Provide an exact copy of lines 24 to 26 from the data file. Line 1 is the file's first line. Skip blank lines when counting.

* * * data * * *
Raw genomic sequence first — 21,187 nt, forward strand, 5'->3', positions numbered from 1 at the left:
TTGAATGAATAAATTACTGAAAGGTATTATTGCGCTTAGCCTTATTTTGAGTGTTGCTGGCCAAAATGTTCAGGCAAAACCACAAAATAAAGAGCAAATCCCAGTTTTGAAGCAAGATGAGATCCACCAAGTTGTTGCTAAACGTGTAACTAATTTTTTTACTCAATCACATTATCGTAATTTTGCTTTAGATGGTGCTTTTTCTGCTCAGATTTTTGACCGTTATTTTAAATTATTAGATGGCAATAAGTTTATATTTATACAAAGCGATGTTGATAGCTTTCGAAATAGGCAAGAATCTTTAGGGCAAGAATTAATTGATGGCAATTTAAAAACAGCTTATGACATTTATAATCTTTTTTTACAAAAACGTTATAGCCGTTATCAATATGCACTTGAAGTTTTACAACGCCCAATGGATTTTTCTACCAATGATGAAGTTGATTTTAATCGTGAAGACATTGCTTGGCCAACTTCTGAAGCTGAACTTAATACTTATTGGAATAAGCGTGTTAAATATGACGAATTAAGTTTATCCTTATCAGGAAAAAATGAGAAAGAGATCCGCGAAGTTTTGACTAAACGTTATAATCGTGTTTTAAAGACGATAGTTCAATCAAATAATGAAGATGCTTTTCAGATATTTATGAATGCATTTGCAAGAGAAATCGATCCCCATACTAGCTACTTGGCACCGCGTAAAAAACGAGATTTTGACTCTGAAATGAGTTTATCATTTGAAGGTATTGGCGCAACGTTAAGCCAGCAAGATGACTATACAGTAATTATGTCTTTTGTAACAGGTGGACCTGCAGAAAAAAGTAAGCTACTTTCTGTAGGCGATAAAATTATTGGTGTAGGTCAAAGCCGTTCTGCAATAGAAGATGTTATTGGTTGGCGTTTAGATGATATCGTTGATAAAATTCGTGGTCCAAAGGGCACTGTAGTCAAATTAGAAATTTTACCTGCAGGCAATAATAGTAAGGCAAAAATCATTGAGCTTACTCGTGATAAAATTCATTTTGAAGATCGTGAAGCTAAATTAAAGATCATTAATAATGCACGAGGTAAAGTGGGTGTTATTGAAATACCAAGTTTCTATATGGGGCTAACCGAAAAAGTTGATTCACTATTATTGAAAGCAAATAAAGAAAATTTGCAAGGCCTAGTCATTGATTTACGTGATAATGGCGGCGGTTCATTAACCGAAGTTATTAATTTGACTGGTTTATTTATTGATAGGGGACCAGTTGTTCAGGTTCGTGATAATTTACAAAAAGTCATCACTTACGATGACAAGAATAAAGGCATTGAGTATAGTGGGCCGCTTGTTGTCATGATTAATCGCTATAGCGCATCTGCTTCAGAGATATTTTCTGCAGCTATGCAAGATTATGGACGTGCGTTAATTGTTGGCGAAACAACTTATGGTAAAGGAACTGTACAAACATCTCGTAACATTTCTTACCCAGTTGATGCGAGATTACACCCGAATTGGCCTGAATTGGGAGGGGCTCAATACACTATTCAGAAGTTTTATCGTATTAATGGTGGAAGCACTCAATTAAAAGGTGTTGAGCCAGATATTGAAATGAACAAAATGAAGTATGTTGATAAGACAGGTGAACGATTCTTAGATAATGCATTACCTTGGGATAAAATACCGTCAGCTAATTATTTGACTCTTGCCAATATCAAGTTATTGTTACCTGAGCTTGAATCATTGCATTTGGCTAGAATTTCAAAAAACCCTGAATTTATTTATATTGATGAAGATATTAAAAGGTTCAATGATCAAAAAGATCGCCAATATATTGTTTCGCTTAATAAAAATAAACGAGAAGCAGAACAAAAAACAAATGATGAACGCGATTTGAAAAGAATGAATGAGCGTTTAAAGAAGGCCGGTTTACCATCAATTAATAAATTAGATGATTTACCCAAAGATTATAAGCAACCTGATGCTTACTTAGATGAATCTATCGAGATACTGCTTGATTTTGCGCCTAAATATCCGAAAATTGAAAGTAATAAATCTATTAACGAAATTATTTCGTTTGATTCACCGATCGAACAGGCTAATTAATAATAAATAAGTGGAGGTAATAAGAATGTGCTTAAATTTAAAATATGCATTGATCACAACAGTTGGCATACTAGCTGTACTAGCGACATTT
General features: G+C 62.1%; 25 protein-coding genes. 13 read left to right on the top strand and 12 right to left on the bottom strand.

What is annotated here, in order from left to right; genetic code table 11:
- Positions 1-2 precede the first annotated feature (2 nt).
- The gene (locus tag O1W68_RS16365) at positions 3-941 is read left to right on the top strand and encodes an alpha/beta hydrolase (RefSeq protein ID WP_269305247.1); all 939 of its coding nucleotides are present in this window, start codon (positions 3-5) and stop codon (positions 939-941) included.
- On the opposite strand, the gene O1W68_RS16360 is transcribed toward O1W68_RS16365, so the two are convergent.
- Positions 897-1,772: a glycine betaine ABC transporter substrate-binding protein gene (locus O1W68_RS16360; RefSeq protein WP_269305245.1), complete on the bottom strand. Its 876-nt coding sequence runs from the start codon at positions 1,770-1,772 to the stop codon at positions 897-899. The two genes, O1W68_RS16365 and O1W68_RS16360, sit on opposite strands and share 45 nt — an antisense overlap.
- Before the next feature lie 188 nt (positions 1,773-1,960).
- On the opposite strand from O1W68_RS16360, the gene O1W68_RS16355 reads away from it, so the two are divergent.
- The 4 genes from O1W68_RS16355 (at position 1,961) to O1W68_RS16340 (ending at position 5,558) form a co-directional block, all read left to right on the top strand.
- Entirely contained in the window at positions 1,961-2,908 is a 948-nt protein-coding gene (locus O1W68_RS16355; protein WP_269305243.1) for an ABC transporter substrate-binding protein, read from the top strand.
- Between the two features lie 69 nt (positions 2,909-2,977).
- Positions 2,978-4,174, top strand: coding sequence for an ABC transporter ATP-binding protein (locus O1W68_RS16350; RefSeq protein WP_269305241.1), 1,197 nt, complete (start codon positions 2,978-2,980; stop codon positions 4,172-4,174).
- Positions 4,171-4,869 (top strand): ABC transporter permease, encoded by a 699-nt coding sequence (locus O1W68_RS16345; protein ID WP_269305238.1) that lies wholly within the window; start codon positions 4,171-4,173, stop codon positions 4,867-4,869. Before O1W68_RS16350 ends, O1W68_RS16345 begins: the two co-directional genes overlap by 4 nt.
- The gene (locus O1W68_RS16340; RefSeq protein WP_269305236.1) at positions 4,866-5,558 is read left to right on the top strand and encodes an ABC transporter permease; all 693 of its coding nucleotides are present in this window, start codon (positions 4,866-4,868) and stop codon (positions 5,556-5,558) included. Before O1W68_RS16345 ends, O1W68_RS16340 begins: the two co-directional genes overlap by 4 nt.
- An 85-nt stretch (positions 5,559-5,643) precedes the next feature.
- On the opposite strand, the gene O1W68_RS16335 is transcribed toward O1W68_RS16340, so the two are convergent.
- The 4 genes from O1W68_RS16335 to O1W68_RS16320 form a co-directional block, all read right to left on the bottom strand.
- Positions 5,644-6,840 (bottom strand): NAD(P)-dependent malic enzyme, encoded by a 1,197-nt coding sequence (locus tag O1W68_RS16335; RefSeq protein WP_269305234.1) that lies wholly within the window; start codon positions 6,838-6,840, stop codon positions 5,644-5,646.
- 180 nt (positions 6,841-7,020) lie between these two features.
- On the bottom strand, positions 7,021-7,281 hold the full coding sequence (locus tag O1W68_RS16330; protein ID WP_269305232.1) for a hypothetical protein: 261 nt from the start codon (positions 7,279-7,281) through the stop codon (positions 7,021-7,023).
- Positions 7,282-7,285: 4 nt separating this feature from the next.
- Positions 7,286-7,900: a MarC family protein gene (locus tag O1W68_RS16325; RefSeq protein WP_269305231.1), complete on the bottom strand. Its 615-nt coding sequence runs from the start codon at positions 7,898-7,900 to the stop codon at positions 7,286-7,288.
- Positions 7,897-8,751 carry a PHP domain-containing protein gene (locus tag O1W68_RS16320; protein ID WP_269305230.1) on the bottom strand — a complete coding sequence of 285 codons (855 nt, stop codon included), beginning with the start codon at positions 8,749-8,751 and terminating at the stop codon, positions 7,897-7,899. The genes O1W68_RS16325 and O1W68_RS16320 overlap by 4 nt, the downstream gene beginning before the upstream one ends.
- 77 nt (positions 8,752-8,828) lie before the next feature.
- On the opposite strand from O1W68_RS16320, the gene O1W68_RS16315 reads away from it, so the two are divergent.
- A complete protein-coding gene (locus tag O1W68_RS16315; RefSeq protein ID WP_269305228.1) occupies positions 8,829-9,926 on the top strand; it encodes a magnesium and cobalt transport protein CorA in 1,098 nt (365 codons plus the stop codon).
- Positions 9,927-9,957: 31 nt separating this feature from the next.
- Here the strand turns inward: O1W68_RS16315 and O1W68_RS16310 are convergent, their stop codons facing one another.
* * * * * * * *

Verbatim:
- Positions 7,286-7,900: a MarC family protein gene (locus tag O1W68_RS16325; RefSeq protein WP_269305231.1), complete on the bottom strand. Its 615-nt coding sequence runs from the start codon at positions 7,898-7,900 to the stop codon at positions 7,286-7,288.
- Positions 7,897-8,751 carry a PHP domain-containing protein gene (locus tag O1W68_RS16320; protein ID WP_269305230.1) on the bottom strand — a complete coding sequence of 285 codons (855 nt, stop codon included), beginning with the start codon at positions 8,749-8,751 and terminating at the stop codon, positions 7,897-7,899. The genes O1W68_RS16325 and O1W68_RS16320 overlap by 4 nt, the downstream gene beginning before the upstream one ends.
- 77 nt (positions 8,752-8,828) lie before the next feature.